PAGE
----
There was this restaurant which hadn’t been on my radar as a destination, but the one we’d meant to go to told us on the phone Our last seating is at 8:45 on Sunday, and it was 8:35 already, so.
So we opted for this New American place also in the Bywater. Trendy. When we arrived it was Well, no reservation, give me a few minutes, trust me and after 15 minutes of being ignored by the bar and searching our phones for alternatives, he gave us a table that had been empty in plain sight since we walked in. It’s like they want to make you sweat and make the reservation-rule-abiders feel good and special.
Anyway we had a pretty smashing meal and a nice Alsatian blend and got friendly with our server, who turned out to be a recent-ish transplant, a singer, in love with the city, on that arc, that high note where you’re meeting people and making things happen. We talked with her at length after meal service had finished and she told us about a bar farther out that she liked, so we decided Fuck it let’s go.
Some blocks later we found the place. It had a vast high-ceilinged interior, like so many places in NOLA— always surprising as they look small from outside. It was a chill vibe, and good music playing. Some folks playing pool at the far end.
There were a couple of people in black hats and robes like witches with fairy lights on. Another with them was dressed like some kind of dinosaur or abstract unicorn, and some in regular clothes. A private party, they seemed, off at a table. We sat at the bar and ordered, were served. I got consumed with the orb lights, gradually shifting colors and making decent compositions in the camera. I wrote in my book a little.
The bartender, a beanpole sporting a hipster half shirt and suspenders was speaking more or less continuously to a chap sitting on the other side of Z. Z and I chatted here and there, but he seemed distracted. Maybe he was tired, or listening in on the conversation. I couldn’t hear anything but the rutabaga-rutabaga murmur of television scenes in rooms where music and conversation overlap.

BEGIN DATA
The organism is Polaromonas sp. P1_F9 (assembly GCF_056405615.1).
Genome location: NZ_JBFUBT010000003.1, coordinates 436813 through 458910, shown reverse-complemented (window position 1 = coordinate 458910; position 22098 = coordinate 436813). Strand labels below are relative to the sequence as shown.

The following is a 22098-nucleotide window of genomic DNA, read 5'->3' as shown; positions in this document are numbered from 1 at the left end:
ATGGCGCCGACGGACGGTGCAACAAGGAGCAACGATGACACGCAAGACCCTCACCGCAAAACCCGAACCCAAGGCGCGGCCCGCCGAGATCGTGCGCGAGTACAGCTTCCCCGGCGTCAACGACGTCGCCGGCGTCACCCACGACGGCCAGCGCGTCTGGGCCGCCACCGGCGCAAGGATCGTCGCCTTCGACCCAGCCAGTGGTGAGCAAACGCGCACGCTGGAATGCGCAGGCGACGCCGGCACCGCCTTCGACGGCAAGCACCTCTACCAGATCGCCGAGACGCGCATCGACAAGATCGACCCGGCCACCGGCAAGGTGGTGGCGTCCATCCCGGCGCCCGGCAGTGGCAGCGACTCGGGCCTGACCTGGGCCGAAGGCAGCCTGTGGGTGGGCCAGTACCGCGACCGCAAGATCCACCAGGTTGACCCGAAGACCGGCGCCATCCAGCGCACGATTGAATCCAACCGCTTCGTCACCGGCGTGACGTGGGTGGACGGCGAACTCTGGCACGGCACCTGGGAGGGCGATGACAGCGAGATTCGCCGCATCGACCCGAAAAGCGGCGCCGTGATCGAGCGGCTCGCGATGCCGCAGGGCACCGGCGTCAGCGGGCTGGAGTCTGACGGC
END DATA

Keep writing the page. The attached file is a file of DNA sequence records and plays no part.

As we finished our drinks I asked if we ought to stay or move on. Z said Move on. When we were some blocks away Z relayed to me the disturbing conversation he’d overheard between beanpole and the guy, who’d been explaining that his coke dealer’d raped someone. The two of them then went on to discuss all the many ways said dealer had fucked numerous people over in the more usual ways; money, broken promises, &c.
I dunno if the dealer had been arrested or if he’d now gone a shade too far to be tolerated by the guy at the bar; I didn’t hear any of it. Maybe he was doing that thing of fishing for a shared line or two by talking about such things in earshot of strangers who might by chance also partake. I told Z he should’ve said he wanted to leave sooner. It clearly made everything uncomfortable. Z’s experience had been nothing like my naive absorption in orb lamps shifting colors, and book and pen.
It makes you wonder about all the many conversations in all the bars and restaurants that go on all over the world— all the conversations you don’t hear. It makes you aware how much general trust there is in polite exchanges, and how separate you are from what’s behind every door, every curtain.
It reminds you that everyone has a different measure or barometer of what’s normal, of what counts as day-to-day, and makes you thankful that your version is way less fucked up or hideous than some others.
A bit of in-progress work for a travel project— a bit of an arts and culture map via watercolor. I find it sweet and endearing. But then I would; I’ve been working on it for two weeks, and have become rather attached.